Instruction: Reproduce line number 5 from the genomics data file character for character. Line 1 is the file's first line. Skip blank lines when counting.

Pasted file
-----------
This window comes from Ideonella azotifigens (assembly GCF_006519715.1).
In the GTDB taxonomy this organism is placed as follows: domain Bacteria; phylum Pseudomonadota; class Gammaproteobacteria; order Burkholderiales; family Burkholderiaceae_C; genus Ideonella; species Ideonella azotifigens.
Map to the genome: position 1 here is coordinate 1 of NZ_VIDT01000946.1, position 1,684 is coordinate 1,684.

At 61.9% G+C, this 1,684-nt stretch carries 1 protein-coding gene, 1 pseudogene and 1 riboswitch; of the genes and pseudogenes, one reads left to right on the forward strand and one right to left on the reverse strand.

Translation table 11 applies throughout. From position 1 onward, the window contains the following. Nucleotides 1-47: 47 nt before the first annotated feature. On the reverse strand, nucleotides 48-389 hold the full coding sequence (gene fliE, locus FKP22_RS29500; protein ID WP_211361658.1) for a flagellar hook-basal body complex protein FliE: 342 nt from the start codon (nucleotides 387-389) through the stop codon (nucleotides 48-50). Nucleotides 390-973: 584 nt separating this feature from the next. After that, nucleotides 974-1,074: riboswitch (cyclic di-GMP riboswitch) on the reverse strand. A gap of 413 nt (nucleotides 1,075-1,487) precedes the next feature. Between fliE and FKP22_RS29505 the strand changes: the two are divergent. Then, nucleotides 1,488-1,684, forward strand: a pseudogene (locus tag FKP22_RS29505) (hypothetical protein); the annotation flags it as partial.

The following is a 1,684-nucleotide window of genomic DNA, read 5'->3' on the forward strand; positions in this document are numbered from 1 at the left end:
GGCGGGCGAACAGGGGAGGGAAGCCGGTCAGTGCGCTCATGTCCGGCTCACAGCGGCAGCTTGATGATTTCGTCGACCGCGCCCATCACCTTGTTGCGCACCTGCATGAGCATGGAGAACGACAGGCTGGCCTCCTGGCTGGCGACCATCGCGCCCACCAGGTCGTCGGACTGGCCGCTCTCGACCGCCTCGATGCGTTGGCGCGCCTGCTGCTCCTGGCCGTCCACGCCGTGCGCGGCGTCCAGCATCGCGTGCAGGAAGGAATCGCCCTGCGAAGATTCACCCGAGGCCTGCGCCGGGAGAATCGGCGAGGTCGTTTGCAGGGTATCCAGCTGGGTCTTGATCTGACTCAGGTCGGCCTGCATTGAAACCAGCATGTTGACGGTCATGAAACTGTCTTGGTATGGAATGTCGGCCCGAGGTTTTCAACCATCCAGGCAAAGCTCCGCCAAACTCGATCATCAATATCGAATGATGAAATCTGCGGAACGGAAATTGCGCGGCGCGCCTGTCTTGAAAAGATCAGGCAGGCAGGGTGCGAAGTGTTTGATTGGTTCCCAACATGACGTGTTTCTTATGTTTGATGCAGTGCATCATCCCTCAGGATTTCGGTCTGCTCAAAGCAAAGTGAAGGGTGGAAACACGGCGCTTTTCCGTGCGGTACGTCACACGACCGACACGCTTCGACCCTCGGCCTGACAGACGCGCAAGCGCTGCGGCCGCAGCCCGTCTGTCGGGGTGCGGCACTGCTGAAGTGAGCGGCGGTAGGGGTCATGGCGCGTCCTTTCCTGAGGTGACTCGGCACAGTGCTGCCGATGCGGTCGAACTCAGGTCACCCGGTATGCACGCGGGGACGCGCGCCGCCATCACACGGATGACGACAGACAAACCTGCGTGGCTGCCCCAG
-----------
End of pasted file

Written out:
Translation table 11 applies throughout. From position 1 onward, the window contains the following. Nucleotides 1-47: 47 nt before the first annotated feature. On the reverse strand, nucleotides 48-389 hold the full coding sequence (gene fliE, locus FKP22_RS29500; protein ID WP_211361658.1) for a flagellar hook-basal body complex protein FliE: 342 nt from the start codon (nucleotides 387-389) through the stop codon (nucleotides 48-50). Nucleotides 390-973: 584 nt separating this feature from the next. After that, nucleotides 974-1,074: riboswitch (cyclic di-GMP riboswitch) on the reverse strand. A gap of 413 nt (nucleotides 1,075-1,487) precedes the next feature. Between fliE and FKP22_RS29505 the strand changes: the two are divergent. Then, nucleotides 1,488-1,684, forward strand: a pseudogene (locus tag FKP22_RS29505) (hypothetical protein); the annotation flags it as partial.